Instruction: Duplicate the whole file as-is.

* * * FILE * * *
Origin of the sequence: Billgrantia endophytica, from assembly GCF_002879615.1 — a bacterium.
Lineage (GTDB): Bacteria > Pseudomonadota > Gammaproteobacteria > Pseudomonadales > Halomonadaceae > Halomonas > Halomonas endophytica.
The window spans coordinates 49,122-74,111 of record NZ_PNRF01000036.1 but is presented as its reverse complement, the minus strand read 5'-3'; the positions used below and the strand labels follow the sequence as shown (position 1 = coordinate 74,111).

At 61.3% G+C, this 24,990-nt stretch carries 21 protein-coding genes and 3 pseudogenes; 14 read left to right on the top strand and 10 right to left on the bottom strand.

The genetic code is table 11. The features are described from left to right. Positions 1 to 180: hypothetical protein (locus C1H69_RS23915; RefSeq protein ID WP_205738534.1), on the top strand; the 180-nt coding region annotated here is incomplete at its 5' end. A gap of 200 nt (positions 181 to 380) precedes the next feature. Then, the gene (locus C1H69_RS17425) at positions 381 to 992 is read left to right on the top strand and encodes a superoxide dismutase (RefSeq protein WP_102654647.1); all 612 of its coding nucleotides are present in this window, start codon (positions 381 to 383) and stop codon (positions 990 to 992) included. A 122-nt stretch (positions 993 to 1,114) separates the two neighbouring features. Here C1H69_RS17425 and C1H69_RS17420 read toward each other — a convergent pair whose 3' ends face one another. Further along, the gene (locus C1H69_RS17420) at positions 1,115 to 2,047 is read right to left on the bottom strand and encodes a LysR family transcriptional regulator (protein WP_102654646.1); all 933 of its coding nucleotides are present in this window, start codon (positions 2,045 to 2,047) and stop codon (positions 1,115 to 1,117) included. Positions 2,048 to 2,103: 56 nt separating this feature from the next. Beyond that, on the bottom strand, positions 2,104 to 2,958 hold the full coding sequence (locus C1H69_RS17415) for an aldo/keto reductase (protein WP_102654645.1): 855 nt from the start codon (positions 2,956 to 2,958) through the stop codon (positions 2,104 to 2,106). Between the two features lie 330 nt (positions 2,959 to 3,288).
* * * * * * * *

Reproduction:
Origin of the sequence: Billgrantia endophytica, from assembly GCF_002879615.1 — a bacterium.
Lineage (GTDB): Bacteria > Pseudomonadota > Gammaproteobacteria > Pseudomonadales > Halomonadaceae > Halomonas > Halomonas endophytica.
The window spans coordinates 49,122-74,111 of record NZ_PNRF01000036.1 but is presented as its reverse complement, the minus strand read 5'-3'; the positions used below and the strand labels follow the sequence as shown (position 1 = coordinate 74,111).

At 61.3% G+C, this 24,990-nt stretch carries 21 protein-coding genes and 3 pseudogenes; 14 read left to right on the top strand and 10 right to left on the bottom strand.

The genetic code is table 11. The features are described from left to right. Positions 1 to 180: hypothetical protein (locus C1H69_RS23915; RefSeq protein ID WP_205738534.1), on the top strand; the 180-nt coding region annotated here is incomplete at its 5' end. A gap of 200 nt (positions 181 to 380) precedes the next feature. Then, the gene (locus C1H69_RS17425) at positions 381 to 992 is read left to right on the top strand and encodes a superoxide dismutase (RefSeq protein WP_102654647.1); all 612 of its coding nucleotides are present in this window, start codon (positions 381 to 383) and stop codon (positions 990 to 992) included. A 122-nt stretch (positions 993 to 1,114) separates the two neighbouring features. Here C1H69_RS17425 and C1H69_RS17420 read toward each other — a convergent pair whose 3' ends face one another. Further along, the gene (locus C1H69_RS17420) at positions 1,115 to 2,047 is read right to left on the bottom strand and encodes a LysR family transcriptional regulator (protein WP_102654646.1); all 933 of its coding nucleotides are present in this window, start codon (positions 2,045 to 2,047) and stop codon (positions 1,115 to 1,117) included. Positions 2,048 to 2,103: 56 nt separating this feature from the next. Beyond that, on the bottom strand, positions 2,104 to 2,958 hold the full coding sequence (locus C1H69_RS17415) for an aldo/keto reductase (protein WP_102654645.1): 855 nt from the start codon (positions 2,956 to 2,958) through the stop codon (positions 2,104 to 2,106). Between the two features lie 330 nt (positions 2,959 to 3,288).